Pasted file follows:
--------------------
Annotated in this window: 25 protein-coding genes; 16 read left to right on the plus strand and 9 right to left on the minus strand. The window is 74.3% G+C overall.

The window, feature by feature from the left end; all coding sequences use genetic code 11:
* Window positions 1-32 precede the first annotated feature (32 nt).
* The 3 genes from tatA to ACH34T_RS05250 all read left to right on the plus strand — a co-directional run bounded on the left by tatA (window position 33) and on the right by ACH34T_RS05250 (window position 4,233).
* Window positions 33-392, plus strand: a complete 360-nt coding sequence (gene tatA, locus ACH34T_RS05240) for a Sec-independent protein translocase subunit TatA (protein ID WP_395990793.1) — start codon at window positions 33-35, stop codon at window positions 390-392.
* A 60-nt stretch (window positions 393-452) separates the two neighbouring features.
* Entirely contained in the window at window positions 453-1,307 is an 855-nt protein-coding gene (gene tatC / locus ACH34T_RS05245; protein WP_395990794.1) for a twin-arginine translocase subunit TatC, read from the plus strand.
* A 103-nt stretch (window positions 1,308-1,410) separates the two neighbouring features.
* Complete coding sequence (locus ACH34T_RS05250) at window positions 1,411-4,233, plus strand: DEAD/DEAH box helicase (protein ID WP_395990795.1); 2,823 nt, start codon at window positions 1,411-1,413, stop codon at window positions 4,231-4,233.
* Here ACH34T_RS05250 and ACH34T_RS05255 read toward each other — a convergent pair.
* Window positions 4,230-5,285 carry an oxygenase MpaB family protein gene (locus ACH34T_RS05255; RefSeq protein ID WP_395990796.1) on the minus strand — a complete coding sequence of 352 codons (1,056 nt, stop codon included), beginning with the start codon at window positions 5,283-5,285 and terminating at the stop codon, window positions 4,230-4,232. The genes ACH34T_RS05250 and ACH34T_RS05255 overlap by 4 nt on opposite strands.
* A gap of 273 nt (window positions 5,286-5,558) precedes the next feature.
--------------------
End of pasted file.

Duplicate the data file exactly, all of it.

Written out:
Annotated in this window: 25 protein-coding genes; 16 read left to right on the plus strand and 9 right to left on the minus strand. The window is 74.3% G+C overall.

The window, feature by feature from the left end; all coding sequences use genetic code 11:
* Window positions 1-32 precede the first annotated feature (32 nt).
* The 3 genes from tatA to ACH34T_RS05250 all read left to right on the plus strand — a co-directional run bounded on the left by tatA (window position 33) and on the right by ACH34T_RS05250 (window position 4,233).
* Window positions 33-392, plus strand: a complete 360-nt coding sequence (gene tatA, locus ACH34T_RS05240) for a Sec-independent protein translocase subunit TatA (protein ID WP_395990793.1) — start codon at window positions 33-35, stop codon at window positions 390-392.
* A 60-nt stretch (window positions 393-452) separates the two neighbouring features.
* Entirely contained in the window at window positions 453-1,307 is an 855-nt protein-coding gene (gene tatC / locus ACH34T_RS05245; protein WP_395990794.1) for a twin-arginine translocase subunit TatC, read from the plus strand.
* A 103-nt stretch (window positions 1,308-1,410) separates the two neighbouring features.
* Complete coding sequence (locus ACH34T_RS05250) at window positions 1,411-4,233, plus strand: DEAD/DEAH box helicase (protein ID WP_395990795.1); 2,823 nt, start codon at window positions 1,411-1,413, stop codon at window positions 4,231-4,233.
* Here ACH34T_RS05250 and ACH34T_RS05255 read toward each other — a convergent pair.
* Window positions 4,230-5,285 carry an oxygenase MpaB family protein gene (locus ACH34T_RS05255; RefSeq protein ID WP_395990796.1) on the minus strand — a complete coding sequence of 352 codons (1,056 nt, stop codon included), beginning with the start codon at window positions 5,283-5,285 and terminating at the stop codon, window positions 4,230-4,232. The genes ACH34T_RS05250 and ACH34T_RS05255 overlap by 4 nt on opposite strands.
* A gap of 273 nt (window positions 5,286-5,558) precedes the next feature.